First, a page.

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234 posts

Master Geek


  # 807475 29-Apr-2013 15:33
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My suggestion would be to use a scripting language or command interpreter. Which breed you choose depends on your operating system environment.

For *nix I would recomend python or bash.

For Windows PowerShell

The attraction of a scripting language is it introduces beginners to the basics of programming and needs only a text editor to get started.

PowerShell contains hooks into .NET system.forms so you can use PowerShell as a wrapper around a GUI.




Obsequious hypocrite



26 posts

Geek


  # 807550 29-Apr-2013 16:40
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Thanks very much guys, all your replies have been incredibly helpful. just as an add-on to the original question though (Mr Moderator, if it's not allowed, boot me out and I'll start a new thread), What language did you start on, and if you could do it again, what would you have started on?

 
 
 
 


1465 posts

Uber Geek


  # 807568 29-Apr-2013 17:02
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Bah all these new fangled "languages", what's wrong with good old 6502 machine code ? Teach them efficiency and not to write big bloaty applications!

;-)

Though if you want to teach fun as well, get some Arduino boards a bag of LEDS, resistors and other doohickeys and do some programming where students get a sense of accomplishment where their program does something like turn on motors rather than sort a range of data alphabetically :-)

1283 posts

Uber Geek


  # 807571 29-Apr-2013 17:10
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ShadyG: Thanks very much guys, all your replies have been incredibly helpful. just as an add-on to the original question though (Mr Moderator, if it's not allowed, boot me out and I'll start a new thread), What language did you start on, and if you could do it again, what would you have started on?



I guess I could say CBM BASIC perhaps, on a VIC-20.  Did have a ZX-81 before that but don't remember doing any programming on it, but I guess it was possible I did.  Long time ago now.

If I skip forwards a bit through some dabblings in various basic-ish interpreted languages, my first "real" programming was self taught in C on an Amiga.

After that at Uni, COSC121 was taught in Modula-II, and COSC122 from memory was in Haskell.  C came along in 200 level courses, along with Prolog, Simula, Lisp, TCL, Bash, Smalltalk, PASCAL, and some C++ somewhere.

Now days I think they start with Java, and probably end with it too :-(

Actually, going back to that Haskell (HUGS) usage, these days you would probably use Javascript with a nice DHTML library to do that (see Khan Academy's work) and it would be a really close analog to what we were doing back then from memory.  Wolfgang Kreutzer and Bruce McKenzie literally wrote the book on the Haskell usage for this course (which I don't know if it was ever published, we got a draft copy in the lectures, Wolfgang also taught all the Smalltalk based OOP lectures, excellent lecturer, quick google shows he's still there at Cant'y.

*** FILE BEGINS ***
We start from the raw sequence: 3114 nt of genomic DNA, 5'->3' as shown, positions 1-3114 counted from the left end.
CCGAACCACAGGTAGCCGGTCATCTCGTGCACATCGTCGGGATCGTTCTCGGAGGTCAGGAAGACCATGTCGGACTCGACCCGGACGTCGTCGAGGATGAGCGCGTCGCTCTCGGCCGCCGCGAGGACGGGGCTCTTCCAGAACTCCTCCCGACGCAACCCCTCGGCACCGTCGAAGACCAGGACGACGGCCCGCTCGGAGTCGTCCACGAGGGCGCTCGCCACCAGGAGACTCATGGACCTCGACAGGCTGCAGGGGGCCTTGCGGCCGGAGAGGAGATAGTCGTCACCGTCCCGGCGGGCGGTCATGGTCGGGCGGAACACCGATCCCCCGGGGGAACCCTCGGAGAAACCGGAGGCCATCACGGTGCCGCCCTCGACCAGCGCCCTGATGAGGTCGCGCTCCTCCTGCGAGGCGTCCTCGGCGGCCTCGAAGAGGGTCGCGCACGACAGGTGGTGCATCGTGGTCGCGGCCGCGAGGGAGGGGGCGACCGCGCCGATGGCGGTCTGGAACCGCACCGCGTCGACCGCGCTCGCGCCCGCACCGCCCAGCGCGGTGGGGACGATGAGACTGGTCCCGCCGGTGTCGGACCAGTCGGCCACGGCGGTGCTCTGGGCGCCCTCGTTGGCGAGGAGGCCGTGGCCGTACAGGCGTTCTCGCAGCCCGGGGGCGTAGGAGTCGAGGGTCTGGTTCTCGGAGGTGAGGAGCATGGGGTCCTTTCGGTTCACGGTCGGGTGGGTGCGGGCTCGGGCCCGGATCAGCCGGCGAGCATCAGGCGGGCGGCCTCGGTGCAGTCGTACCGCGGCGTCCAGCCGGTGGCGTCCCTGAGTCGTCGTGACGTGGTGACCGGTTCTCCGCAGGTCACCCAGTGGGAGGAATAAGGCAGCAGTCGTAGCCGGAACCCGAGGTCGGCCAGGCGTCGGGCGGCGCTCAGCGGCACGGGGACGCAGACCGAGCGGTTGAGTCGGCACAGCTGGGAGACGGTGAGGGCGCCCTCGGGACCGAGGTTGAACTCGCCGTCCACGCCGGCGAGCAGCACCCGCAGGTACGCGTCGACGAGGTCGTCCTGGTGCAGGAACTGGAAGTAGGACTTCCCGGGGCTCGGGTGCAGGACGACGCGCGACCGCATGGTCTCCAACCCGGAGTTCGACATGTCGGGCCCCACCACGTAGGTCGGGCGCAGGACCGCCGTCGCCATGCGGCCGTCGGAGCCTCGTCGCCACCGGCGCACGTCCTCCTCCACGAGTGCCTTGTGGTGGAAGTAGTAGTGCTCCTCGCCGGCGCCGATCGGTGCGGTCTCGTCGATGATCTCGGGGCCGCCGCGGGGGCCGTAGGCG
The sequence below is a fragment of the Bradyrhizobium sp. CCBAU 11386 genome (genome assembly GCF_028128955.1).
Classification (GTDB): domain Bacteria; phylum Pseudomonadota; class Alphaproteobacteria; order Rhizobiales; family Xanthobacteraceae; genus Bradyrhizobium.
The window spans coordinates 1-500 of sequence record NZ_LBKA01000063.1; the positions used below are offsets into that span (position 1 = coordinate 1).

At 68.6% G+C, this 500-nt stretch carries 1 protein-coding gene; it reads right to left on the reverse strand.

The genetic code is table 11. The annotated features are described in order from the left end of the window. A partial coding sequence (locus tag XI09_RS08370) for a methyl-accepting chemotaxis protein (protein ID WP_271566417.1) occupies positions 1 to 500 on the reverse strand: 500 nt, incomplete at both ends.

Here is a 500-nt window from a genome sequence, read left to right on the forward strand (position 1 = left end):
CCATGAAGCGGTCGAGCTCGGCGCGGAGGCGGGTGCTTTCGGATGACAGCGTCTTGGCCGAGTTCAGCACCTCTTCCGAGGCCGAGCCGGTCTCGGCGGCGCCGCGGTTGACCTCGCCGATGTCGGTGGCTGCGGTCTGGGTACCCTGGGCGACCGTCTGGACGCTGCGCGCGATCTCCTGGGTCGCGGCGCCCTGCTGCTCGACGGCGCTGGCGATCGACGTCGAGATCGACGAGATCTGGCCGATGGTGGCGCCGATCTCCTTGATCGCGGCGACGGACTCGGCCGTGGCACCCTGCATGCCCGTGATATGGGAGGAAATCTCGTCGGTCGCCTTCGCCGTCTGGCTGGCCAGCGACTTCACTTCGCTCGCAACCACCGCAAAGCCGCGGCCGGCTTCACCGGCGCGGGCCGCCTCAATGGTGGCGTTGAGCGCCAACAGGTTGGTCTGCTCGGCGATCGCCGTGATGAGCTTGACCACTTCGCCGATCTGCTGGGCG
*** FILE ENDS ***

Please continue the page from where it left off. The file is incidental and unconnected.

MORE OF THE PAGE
Damn, with the old ISPs thread and this one, Geekzone is reminiscing central this week!








---
James Sleeman
I sell lots of stuff for electronic enthusiasts...




26 posts

Geek


  # 807575 29-Apr-2013 17:26
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I started on GWbasic, and wrote some working applications on it. I also had a ZX81, and I did write code, but I think I was only copying games with it.

14987 posts

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  # 807582 29-Apr-2013 17:37
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Started on BASIC when I was 10 or so. Pascal at university, followed by C, assembler, Python, and the basics of Java. Done a bit of PHP myself, but it's so untidy I don't like it, I'm used to structured and typed code. Commercially only ever Java, though I'm senior enough now I haven't written any production code in a couple of years.

1332 posts

Uber Geek
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  # 807584 29-Apr-2013 17:37
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I started with Java and have also used Python, C, & PHP. I am glad I began with Java, I think it is the best language to learn when you're absolutely new.

 
 
 
 


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  # 807588 29-Apr-2013 17:41
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C#, HTML, CSS, JAVASCRIPT, C++




Do whatever you want to do man.

  

118 posts

Master Geek


  # 807808 30-Apr-2013 07:07
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Why limit the club to just one language? Many languages are used in the real world, depending on the application and organizational preferences. I believe that there's a lot of merit in learning multiple languages, so that programmers can see both the similarities and the differences between languages.

My recommendation would be to pursue parallel streams:

1. Web. HTML + JavaScript. Fairly straightforward to produce results, so gives a sense of accomplishment early in the learning process. There is a massive amount of freely available content to help with specific tasks, and lots of code snippets that can be deconstructed to help with learning. Later, server-side languages like PHP could be added. Since PHP typically has bits of HTML and JavaScript embedded in it, they need to learn HTML and JavaScript first.

2. Desktop. C# is a highly structured, object-oriented language for desktop applications so it would provide a nice contrast to the often chaotic world of web programming. Having grasped C#, it is a fairly small step from there to many other languages. Earlier someone questioned that cost of Visual Studio - that isn't a barrier, as the free version, Visual Studio Express, contains everything that is needed for all but pro development.

Perhaps start with Stream 1, to get things underway, then add Stream 2 later.